Norfolk's Haven of Tranquillity

I was reading the The Scarlet Pimpernel when we were planning our first holiday to Norfolk and that I found a cute little fisherman's cottage in a village called Blakeney seemed a good omen to me.

We were not disappointed when we arrived, and we've been back ... and back ... and back ...

The small Norfolk village of Blakeney is one of the most tranquil, relaxing places I've been to. And nowhere in the village are you far from the water ... even though the sea seems sometimes quite a long way away.

Once - in the Middle Ages to be precise - this village was a thriving port, where ships docked from Holland and France and the lands of the Hanseatic League. But slowly the harbour began to grow shallower until the big trading ships could no longer use it and Blakeney's fortunes declined.

What put paid to its ambitions as a trading port - currents and sands - created an extensive area of marshland and a haven for birds. Follow the coastal path from Stiffkey to Morston in the early evening and the peace and quiet will amaze you. You can see for miles and you will hear ... nothing but birdsong.

Blakeney Quay © essentially-england.comBlakeney Quay ©

When the tide is in and the many sailing boats have water under their keels, the quay is busy with people, sailors and day trippers ready for a boat tour to the seals at Blakeney Point. Children with their lines and nets and buckets full of small crabs are always around. And above all the sky stretches up and outwards, seemingly forever.

That's Norfolk at its best.

Blakeney Marshes © essentially-england.comBlakeney Marshes ©

For a holiday base initially selected on the strength of an appealing cottage, Blakeney has proved a definite hit.

The numerous small, quiet roads in this part of Norfolk are ideal for exploring on the tandem.

There's no shortage of good pubs, cafes or fish and chips shops.

And North Norfolk's prime attractions such as the beaches at Wells or Sheringham, Cromer, the city of Norwich, Castle Acre, Great Yarmouth, Sheringham Park or Walsingham are all easily reached.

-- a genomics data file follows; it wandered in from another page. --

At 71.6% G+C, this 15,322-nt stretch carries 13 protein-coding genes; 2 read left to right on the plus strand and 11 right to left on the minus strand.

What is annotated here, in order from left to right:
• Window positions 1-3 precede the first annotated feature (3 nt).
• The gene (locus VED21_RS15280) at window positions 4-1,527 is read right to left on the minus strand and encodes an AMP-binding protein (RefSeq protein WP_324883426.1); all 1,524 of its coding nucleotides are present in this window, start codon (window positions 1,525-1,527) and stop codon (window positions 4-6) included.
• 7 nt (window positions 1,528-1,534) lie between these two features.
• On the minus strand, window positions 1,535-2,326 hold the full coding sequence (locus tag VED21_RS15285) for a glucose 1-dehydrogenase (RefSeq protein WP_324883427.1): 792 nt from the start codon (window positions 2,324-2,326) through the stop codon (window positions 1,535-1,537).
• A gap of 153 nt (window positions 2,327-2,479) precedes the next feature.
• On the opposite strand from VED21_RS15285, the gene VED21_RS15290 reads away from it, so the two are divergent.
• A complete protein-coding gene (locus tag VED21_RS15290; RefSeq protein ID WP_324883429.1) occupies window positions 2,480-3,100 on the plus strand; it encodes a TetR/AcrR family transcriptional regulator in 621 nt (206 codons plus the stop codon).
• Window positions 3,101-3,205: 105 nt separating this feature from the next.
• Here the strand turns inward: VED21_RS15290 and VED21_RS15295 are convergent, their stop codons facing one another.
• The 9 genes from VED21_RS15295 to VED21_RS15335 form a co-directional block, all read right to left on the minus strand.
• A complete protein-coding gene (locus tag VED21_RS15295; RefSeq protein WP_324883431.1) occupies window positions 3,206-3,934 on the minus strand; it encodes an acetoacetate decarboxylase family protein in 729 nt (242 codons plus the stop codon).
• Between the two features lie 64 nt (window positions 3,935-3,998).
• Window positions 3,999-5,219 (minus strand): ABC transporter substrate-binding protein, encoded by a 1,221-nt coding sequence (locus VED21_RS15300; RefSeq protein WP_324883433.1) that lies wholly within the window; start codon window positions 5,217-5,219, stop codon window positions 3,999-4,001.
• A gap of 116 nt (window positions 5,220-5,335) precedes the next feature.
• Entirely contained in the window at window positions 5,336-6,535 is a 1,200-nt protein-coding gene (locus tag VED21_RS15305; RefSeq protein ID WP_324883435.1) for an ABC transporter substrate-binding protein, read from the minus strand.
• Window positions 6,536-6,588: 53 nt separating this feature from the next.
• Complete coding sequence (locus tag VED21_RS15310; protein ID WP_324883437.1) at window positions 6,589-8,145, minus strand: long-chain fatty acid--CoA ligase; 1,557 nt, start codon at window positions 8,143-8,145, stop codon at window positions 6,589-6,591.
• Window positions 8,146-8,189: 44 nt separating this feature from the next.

Follow the many footpaths that cross the Marshes, binoculars at the ready, then consult the RSPB guide on coming home to find out what it really was you've seen out there.

Or walk all the way down the shingle beach to Blakeney Point and pay a visit to the seals. If the tide is out, they may actually be on your side of the beach, closer than you've ever been to a wild seal.

Then make your way back through the dunes towards your car, with the air heavy and still around you and the relentless breathing of the sea almost inaudible - until you step out of the shelter of the dunes back onto the shingle, where the wind blows and the waves rattle the stones.

Inevitably, the way back is muuuch longer than the way out and you'll arrive back at your car hungry and wind-blown (and most likely sunburnt, too!).

Blakeney Holiday CottageBlakeney Holiday Cottage Garden

The village has a few decent eateries, notably the Blakeney Hotel right on the quayside, plus a couple of pubs and restaurants where you can get anything from breakfast to a plate of sandwiches to a sumptuous dinner.

But personally, when we're in Norfolk we rarely go out to eat.

The holiday cottage we rent has a little garden and sitting out there with a bottle of red and food to nibble on while the sun sets over the marshes is one of the perks of holidaying in this lovely spot.

There's a wonderful deli in the village for all manner of tasty nibbles and a fish shop if I fancy crab or freshly caught shrimps. The village of Cley-next-the-Sea just down the road has a smokery full of tasty fare and during the time that we're usually there stalls along most major roads offer fresh asparagus, local strawberries and the first broad beans.

That's also Norfolk. Fast food that's been nowhere near the golden arches, as fresh as you could wish for.

And if you're in the mood for a celebration, and cooking does not appeal to you, then you can push the boat out and dine in style at Morston Hall, where Michelin-starred chef Galton Blackiston presides over the kitchen.

That one's still on our to-do list. Our Norfolk breaks tend to be so laid back, we can rarely be bothered to dress up to go out. Unless it's at sunset for one final walk along the coastal path or around that perfect Blakeney Harbour.

Blakeney Harbour at SunsetBlakeney Harbour at Sunset

Want to explore the charms of the Norfolk coast for yourself? That's easily done as the whole area boasts holiday cottages galore, from small, romantic hideaways for two to Victorian town houses large enough for the whole tribe!  Check out our selection of holiday cottages in Norfolk.

Alternatively, for more holiday ideas return from Blakeney to the Norfolk page.

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